Later this night, I met the host family I would be staying with, and it was a phenomenal experience. Foremost, their living area was not as modern as I was used to, yet was filled with organization, love, community, and spirit. After touring the area, my roommate/classmate and I met the family, and this would become the highlight of my trip this far. There was a high schooler, college student and an elementary student. I connected with the 10-year-old not through Spanish communication, but through video games.


He liked Pokémon (just like me) and had a Nintendo DSi (I had a Nintendo 3DS) and we momentarily traded games to play and played a multiplayer racing game. It was genuine bonding and we both connected on a very high and relevant level even though we spoke different languages (video games was the common language understood by both of us) . While I liked the experience as a whole, connecting with him really reinforces my notion and advocacy that video games are teaching and educating tools, and I was glad to be able to share it with such an awesome niño. We also colored in a coloring book together and I gave him a drawing of a Pikachu which we colored together after I sketched it out.


Santa Marta is a very strong and resilient community. I cannot do it justice in a brief paragraph. In between staying with my host family, we heard testimonies for residents who lived through the civil war struggle, political corruption and brutal deaths and action. I would recommend researching the El Salvadorian civil war, and getting context for what these residents were speaking on. The most impactful aspect of their stories were two aspects: The first was they were still smiling, still positive after dealing with such inhumane actions and giving hospitality to us as United States citizens, who aided in prolonging the civil war due to providing funding to ARENA, the fraction fighting against FMLN, the party which supported and protected them. The second is how EVERY person said in some way we cannot stop talking about this to remind the next generation and others of these actions. Where I’m from (and this is a generalization) my country is moreso focused on presenting one in a best light, focusing on the positive, and not heavy speaking on non-positive actions for the best portrayal possible. This reminded me that both the positive and the negative historical acts and experiences are needed for growth, learning, and teaching.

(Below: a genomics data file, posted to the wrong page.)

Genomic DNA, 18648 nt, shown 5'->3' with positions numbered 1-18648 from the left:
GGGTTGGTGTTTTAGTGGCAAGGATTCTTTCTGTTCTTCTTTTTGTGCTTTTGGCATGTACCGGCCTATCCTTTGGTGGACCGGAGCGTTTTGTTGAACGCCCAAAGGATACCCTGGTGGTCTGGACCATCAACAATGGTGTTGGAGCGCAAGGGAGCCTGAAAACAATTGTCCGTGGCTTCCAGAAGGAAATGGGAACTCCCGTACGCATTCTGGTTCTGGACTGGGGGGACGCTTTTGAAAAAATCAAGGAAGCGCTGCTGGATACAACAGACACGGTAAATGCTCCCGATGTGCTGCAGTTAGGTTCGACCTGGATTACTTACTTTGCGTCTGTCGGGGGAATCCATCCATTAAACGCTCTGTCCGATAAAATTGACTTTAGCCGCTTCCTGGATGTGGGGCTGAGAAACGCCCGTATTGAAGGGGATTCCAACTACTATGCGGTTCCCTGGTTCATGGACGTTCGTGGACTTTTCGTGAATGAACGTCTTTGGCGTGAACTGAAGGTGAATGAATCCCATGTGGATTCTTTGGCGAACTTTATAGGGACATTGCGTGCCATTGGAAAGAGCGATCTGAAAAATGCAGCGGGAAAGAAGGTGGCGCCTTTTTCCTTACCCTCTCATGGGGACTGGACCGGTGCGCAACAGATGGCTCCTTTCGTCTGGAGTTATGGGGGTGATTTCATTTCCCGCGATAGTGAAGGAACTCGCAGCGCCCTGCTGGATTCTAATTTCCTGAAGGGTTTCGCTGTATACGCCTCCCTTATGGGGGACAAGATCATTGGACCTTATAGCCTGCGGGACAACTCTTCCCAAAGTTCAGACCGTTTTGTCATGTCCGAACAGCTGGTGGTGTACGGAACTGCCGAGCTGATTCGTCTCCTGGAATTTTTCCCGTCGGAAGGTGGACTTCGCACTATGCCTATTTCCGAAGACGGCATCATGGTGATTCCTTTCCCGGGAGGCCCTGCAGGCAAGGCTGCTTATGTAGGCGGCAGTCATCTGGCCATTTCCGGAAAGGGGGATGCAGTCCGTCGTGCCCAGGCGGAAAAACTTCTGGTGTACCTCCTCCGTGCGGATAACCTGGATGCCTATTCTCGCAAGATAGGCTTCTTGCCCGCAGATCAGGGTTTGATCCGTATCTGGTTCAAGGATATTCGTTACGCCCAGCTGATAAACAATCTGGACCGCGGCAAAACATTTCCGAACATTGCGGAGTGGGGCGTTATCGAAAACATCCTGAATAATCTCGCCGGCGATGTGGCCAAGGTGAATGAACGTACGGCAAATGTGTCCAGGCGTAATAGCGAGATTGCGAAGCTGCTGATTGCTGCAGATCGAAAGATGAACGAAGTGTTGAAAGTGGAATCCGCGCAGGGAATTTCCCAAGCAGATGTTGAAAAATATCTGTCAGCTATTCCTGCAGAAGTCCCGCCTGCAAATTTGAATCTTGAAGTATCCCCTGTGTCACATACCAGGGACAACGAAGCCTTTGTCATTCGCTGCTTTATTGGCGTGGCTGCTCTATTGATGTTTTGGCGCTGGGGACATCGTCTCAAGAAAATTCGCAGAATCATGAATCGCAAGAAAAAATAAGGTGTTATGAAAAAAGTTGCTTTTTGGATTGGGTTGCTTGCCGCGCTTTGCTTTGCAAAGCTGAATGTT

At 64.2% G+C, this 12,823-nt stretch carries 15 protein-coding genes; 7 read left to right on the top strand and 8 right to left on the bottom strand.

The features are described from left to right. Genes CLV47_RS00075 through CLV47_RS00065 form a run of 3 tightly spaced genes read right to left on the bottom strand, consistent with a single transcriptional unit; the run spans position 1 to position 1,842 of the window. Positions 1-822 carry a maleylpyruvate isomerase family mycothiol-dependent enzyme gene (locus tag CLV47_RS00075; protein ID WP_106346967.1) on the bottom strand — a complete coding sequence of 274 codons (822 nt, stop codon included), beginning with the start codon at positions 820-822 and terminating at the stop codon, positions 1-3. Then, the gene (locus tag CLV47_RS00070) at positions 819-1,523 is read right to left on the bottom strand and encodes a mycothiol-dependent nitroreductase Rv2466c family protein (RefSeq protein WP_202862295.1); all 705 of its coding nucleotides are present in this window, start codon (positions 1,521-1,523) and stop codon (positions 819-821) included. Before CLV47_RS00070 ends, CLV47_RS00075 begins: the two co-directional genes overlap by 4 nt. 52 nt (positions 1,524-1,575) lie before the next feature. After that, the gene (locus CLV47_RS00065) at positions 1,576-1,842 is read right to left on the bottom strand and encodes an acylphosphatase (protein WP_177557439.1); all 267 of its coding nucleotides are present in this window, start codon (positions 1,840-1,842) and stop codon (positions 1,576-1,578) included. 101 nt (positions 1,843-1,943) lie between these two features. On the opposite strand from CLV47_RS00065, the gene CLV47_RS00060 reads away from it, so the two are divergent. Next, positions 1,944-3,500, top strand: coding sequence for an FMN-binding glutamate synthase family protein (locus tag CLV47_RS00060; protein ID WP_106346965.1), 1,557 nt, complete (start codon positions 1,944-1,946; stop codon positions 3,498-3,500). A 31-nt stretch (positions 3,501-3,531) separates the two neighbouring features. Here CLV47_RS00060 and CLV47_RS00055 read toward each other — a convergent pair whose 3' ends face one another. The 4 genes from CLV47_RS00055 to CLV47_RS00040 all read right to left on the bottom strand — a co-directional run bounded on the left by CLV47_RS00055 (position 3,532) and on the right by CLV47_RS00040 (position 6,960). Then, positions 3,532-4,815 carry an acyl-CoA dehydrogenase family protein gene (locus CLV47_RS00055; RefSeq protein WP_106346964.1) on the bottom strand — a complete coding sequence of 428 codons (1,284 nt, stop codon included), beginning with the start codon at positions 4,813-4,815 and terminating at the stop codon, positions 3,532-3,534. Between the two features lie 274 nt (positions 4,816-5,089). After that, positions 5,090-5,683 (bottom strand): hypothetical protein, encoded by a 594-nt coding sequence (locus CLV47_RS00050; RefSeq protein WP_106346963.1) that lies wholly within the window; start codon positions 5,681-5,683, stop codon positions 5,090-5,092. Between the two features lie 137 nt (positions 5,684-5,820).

After saying goodbye to our host families, fully exploring Radio Victoria was our last stop before heading back to Hotel Oasis. This was an impactful talk because my pre-study abroad project was on the effects of mining in El Salvador. Radio Victoria started as tape recorded talks and advanced to a full radio station that is still currently played around the community. Listening to the struggles of the staff being threatened, stalked and even some murdered because of their reporting on negative mining effects was heartbreaking, and from 2009 to present, there has been no prosecution for these crimes. Though I was content when the two speakers made it clear they had the support of the community and the US though solidarity visits such as ours. We ended the talk with my classmates and I giving positive comments live on air on their radio station to the community. It was an unforgettable action and I was so thankful to be apart of their struggle and fight for protection, equality, and safety. Aren’t these protections all humans should have? When I return to my community, I will be motivated to be much more inclusive, giving, positive, willing, patient, and trusting: trusting that anything is possible with the support and commitment of others.